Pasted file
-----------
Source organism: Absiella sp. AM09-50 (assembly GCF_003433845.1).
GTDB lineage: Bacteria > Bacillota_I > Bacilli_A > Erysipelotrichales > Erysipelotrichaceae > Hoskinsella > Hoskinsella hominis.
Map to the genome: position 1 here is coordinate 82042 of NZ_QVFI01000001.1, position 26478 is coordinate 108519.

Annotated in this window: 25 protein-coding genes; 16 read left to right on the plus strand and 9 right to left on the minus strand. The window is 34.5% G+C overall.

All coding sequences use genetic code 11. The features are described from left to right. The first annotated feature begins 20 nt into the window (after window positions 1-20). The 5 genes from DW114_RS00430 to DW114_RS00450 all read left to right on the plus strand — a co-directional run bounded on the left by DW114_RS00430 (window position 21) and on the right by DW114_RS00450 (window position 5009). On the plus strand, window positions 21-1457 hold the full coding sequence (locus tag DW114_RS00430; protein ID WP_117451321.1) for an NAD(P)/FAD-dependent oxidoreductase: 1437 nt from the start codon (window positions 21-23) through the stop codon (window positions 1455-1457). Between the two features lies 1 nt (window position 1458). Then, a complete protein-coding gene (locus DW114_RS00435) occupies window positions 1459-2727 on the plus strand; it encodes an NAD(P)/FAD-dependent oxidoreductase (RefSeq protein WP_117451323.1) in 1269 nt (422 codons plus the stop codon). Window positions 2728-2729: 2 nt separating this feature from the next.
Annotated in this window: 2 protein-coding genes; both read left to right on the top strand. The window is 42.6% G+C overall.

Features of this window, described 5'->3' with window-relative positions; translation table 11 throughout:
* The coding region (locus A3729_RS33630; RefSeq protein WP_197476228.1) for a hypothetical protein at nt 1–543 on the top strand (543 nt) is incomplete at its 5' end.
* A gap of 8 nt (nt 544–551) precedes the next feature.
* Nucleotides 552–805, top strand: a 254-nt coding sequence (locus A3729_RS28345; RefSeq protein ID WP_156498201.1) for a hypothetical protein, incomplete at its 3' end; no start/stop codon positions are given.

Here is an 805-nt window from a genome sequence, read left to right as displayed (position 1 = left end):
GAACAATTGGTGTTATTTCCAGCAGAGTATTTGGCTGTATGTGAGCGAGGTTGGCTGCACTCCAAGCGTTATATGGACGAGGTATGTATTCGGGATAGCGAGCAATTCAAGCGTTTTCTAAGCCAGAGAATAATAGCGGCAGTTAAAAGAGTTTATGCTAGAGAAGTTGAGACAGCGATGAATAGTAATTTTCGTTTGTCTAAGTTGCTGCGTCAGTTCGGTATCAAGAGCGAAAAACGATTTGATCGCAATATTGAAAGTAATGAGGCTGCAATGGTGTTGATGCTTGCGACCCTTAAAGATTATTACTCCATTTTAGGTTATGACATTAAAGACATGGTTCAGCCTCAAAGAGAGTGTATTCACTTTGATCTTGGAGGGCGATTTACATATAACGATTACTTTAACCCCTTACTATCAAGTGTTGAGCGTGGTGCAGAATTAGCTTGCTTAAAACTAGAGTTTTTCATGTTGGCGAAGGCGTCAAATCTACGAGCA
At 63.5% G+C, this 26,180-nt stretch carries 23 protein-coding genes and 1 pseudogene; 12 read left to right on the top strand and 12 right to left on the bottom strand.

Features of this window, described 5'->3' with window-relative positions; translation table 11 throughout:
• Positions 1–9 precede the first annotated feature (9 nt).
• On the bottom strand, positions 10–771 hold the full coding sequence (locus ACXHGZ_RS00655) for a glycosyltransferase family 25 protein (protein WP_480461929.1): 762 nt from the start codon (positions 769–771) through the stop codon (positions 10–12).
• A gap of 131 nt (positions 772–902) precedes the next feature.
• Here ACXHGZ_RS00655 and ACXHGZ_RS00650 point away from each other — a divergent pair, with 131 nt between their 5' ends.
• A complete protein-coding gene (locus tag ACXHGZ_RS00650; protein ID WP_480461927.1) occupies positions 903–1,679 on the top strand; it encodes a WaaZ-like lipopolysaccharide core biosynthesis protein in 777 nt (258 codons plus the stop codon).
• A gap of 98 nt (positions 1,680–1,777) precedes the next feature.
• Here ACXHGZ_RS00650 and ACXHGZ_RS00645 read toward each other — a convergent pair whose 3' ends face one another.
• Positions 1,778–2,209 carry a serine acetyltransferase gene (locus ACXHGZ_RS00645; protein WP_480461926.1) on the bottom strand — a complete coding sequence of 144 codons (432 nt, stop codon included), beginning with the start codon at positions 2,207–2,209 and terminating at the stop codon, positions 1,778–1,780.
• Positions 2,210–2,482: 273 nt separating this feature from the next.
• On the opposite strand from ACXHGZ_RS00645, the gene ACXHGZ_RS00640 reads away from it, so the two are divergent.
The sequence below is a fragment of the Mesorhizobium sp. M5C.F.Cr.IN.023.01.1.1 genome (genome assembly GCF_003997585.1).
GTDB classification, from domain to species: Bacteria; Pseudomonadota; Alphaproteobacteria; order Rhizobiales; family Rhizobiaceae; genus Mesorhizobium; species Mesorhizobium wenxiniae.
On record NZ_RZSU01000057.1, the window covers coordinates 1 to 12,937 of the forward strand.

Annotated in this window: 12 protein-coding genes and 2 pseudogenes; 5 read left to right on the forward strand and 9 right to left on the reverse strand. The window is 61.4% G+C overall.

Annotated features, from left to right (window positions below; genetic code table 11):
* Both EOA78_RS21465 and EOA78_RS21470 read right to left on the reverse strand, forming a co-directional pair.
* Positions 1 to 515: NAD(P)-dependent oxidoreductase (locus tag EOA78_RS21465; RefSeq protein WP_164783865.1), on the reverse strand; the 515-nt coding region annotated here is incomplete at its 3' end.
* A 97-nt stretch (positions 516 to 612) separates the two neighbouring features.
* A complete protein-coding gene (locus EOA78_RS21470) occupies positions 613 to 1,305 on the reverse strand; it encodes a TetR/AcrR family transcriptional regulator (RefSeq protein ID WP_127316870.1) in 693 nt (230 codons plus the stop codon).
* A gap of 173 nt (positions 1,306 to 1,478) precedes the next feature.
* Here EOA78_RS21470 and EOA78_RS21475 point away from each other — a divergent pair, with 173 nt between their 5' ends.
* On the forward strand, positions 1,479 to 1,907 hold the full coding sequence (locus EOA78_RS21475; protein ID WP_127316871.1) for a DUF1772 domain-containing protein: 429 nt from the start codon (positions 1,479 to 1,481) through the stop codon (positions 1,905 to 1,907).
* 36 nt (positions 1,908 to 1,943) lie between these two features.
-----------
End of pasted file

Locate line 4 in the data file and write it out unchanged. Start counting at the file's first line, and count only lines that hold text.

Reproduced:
Annotated in this window: 25 protein-coding genes; 16 read left to right on the plus strand and 9 right to left on the minus strand. The window is 34.5% G+C overall.